Now the task at hand is to condense that into a 5 sentence paragraph… This step is supposed to be done in an hour. Yeah. Right. It took me about an hour to craft that grossly huge paragraph! It will take me more than an hour to cut the fluff. Truly I didn’t attempt to write only 5 sentences this first time around. I wrote out what I would say in “one” paragraph that would setup the story, tell the disasters that occur along the way, and then end the story. I wasn’t aiming for the ultra condensed version — I just wanted to get the summary out of me and onto the page.
From here, I will slash and dash the excess words and sentences to make this “one paragraph that setups the story and describes the major disasters and ending of the book.” It will become my Step 2 in the Snowflake Method, but it will also take me much longer than an hour…
Again, I’m loving the Snowflake Method. It allows me to do a bit of both planning and pantsing. I am a pantser to the end! But this method allows me to plan out the book by actually writing big chunks of it. It doesn’t feel like planning to me at all! And it is helping me to come up with ideas and story lines for later on.
I am not sitting in front of my computer or inside my writer’s journal plugging out a I., II., II, a), b), c) outline. That’s dry and boring to me, although to some extent I do that with the chapters in the book. Write them down in the order they will come… It helps me ensure I cover everything that needs to be covered in the book because I have a logical progression of chapters. But that outlining stuff is for the birds! Writing actual sentences and paragraphs and meat of the story? That’s me all day…
Step 3 of the Snowflake Method entails writing a one-page summary sheet for each of the major characters in the story. That is a bit of planning BS to me… The beauty of the Snowflake Method is that you can do all of it or just those steps which call to you. As much of planning as this step feels to me, I am going to do it wholeheartedly though.
The Method gives you a series of details to flesh out for each of the major characters. It’s a lot of writing and not one answer or short answer type writing. Right up my alley! I have always done a bit of character sketching, but nothing in depth. I have kept track of names and ages, marital status or other encumbrances, relationship of that character to the others in the story — that sort of thing… I have never done anything detailed or in depth when it comes to character building. This step I am looking forward to.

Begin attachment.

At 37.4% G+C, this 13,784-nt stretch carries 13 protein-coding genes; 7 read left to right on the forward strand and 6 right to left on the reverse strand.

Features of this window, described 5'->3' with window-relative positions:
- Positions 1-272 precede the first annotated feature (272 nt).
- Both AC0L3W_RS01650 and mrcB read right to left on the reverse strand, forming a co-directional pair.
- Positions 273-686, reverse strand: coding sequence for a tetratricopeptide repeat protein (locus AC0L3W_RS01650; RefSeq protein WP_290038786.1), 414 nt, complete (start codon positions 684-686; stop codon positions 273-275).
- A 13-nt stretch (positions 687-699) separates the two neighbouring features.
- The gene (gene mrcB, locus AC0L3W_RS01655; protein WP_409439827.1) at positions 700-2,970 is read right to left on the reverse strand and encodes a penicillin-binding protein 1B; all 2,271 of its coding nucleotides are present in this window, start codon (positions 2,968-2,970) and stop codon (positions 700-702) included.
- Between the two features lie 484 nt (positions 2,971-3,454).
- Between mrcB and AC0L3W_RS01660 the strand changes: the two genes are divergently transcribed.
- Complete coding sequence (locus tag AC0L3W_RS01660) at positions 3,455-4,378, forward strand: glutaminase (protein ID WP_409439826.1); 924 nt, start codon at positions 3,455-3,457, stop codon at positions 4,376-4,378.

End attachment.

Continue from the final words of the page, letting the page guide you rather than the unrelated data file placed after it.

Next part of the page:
What I am not looking forward to is trying to get those 495 words — roughly 27 sentences if I counted correctly — into 5 sentences…
Those parts that are underlined are the “disasters” that will occur in this story. I learned that little trick from the website that details the Snowflake Method. It helps ensure you have all the parts you’re supposed to have, no more and no less. I don’t know if I mentioned this to you, but The Helpdesk will be a series of books. The story spans over 15 years, far too many to try to condense into one volume. Since I’m not J.K. Rowliing nor am I writing a Harry Potter-ish tale, I don’t think a creative non-fiction book of equal length will fly. As you can see by the three “disasters” that are underlined, there’s clearly more to the story about “The Helpdesk” then 2 women forging a friendship after meeting at work and working together.
In order to accomplish this, I will have to write a series of books…
It will be cool too. The 15 year span that The Helpdesk covers is going to be a hilarious tale. I couldn’t make up the stuff that will be told if I tried, thus the creative non-fiction genre I have selected to write in for this series. This first book in the series sets up what will transpire in the rest of the books in the series. One book builds on the happenings of the book before it, culminating in Sanye’s ultimate “escape” from The Helpdesk — but not an “escape” you would imagine.